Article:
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B: There seems a persistent oscillation between the new, and that which is detritus or forgotten in your performance works. Do you feel a will to generate and create additional and different meanings or arrangements with these objects, materials and sounds?

N: I think it’s useful to use Walter Benjamin’s metaphor of always being in the same place digging, turning the soil repeatedly. I think I’m working with material, the same material, and so things resurface and things get buried and it’s different each time but with traces of the same materials, objects, sounds, words, places etc.

Another way of saying this is that I think I’m making the same work, over and over again, but it comes out differently.

B: Can you pinpoint where you interest in writing with, through and around performance arose from?

N: I’ve always been interested in language and poetry, I think that poetry and poetry readings allowed me to see the potential of words (written and spoken) and their visual and aural performance and so that’s what I have explored. More recently I’ve been exploring sound poetry and find it to be more closely related to other actions within my performances, expanding the ideas of physicality and abstraction.

B: There is often a sense in which your performances explore the poetry of objects and material, or perhaps their poetic potential. What is the potential of poetry, or the poetic in your work?

N: I’m interested in poetics and in the textual potential of my materials. I find it hard to see the differences between objects and actions and the language that surrounds them. I work simultaneously on many things at once and they converge in language, in writing with words and writing with objects, bodies, images. I think this has to do with arrangement and syntax and the meaning generated through material relationships.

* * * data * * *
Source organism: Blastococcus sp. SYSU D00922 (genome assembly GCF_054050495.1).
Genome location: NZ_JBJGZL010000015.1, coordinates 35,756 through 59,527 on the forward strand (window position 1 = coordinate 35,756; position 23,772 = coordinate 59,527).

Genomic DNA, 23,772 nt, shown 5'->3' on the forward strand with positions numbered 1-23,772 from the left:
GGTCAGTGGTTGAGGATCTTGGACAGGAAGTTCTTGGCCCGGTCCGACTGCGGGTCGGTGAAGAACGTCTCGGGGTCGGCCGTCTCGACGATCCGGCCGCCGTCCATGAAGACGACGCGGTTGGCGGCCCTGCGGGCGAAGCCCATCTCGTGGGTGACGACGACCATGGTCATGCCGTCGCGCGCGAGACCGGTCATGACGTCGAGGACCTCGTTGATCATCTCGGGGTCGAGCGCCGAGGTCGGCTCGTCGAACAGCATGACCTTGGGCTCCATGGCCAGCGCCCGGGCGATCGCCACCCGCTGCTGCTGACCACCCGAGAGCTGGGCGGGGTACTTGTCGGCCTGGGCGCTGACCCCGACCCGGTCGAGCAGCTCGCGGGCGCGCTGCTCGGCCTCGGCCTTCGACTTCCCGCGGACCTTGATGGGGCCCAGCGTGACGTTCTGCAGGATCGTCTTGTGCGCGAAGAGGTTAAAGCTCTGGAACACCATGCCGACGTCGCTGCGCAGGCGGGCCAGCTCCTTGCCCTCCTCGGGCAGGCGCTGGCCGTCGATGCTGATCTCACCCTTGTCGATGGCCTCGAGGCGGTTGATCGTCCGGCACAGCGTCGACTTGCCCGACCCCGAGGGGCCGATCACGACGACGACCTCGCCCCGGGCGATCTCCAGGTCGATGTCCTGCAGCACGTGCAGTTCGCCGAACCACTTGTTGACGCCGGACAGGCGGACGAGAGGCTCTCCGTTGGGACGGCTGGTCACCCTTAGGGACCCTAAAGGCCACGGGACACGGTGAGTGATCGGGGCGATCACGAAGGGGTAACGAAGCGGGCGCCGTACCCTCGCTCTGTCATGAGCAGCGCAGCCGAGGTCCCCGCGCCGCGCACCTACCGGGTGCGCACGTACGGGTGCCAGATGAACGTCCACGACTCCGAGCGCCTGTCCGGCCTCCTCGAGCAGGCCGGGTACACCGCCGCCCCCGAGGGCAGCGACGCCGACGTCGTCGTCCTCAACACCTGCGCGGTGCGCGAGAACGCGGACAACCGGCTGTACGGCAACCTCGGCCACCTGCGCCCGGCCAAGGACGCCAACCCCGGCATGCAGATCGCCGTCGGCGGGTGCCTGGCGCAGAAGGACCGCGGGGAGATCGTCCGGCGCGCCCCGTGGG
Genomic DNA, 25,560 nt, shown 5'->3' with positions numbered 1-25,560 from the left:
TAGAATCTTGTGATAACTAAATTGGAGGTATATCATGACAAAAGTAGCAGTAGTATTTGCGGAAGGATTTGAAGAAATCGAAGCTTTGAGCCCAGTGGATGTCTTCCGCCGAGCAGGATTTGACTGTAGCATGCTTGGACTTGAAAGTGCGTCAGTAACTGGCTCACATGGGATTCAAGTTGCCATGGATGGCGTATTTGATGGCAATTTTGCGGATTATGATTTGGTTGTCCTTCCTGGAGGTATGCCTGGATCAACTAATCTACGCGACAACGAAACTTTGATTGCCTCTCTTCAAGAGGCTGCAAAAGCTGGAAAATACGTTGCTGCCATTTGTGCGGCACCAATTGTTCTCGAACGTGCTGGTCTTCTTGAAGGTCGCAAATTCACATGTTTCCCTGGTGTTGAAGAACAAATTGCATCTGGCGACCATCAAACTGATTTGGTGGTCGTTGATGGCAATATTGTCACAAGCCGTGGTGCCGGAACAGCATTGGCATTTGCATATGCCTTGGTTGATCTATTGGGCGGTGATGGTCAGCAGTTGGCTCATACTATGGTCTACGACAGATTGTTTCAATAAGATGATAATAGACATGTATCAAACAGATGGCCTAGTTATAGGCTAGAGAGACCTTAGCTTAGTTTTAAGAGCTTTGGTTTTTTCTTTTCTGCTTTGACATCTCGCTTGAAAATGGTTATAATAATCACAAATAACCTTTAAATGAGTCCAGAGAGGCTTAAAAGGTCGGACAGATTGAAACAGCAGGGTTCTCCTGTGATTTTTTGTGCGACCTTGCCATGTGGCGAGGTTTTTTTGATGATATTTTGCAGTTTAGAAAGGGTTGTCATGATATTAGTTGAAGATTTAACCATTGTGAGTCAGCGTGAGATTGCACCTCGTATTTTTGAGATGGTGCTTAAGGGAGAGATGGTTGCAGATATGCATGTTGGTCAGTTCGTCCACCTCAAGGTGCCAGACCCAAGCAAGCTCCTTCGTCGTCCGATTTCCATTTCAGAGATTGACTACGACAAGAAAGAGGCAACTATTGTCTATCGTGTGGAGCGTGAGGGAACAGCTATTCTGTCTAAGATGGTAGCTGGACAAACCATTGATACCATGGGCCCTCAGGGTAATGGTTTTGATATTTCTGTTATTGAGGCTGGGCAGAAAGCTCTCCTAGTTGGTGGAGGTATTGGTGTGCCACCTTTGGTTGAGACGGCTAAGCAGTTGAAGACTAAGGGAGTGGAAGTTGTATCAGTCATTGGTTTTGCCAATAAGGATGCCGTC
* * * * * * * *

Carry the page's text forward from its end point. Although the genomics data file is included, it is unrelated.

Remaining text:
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B: Can you tell me more about your desire to explore the digital space within your practice and why this works as a generative space to create performance?

N: I began learning to code a few years ago and became interested in digital poetry and electronic literature. I think digital spaces offer me solutions for writing projects and I’m thinking specifically of working with chance procedures and anagrammatic and collage processes, these become exploded and excited in digital environments. But I’m still learning a lot of the ways in which I can work with text as a material through digital media, its something that I’d like to incorporate into performance, to allow generative and procedural writing programme to be present in live work.

 

 

Nathan Walker is an artist, curator and writer. His work investigates writing and speaking in/as performance. Primarily working in the fields of performance and action art, Nathan’s works explores expanded concepts of writing, including durational writing and sound poetry. His work also extends into online projects that consider the event of performance in electronic poetry. He has performed and exhibited nationally and internationally most recently presenting work at The Other Room, Manchester; E-Poetry Festival, London; Performance Space, London; & Catalyst Arts, Belfast. His work has also been presented at the National Review of Live Art (2007) & Spill Festival of Performance (2009). Alongside artist Victoria Gray he is co-director of Oui Performance an artist-led organisation dedicated to research and presentation of performance art both in the UK and internationally. Nathan is currently Senior Lecturer in Performance at York St John University.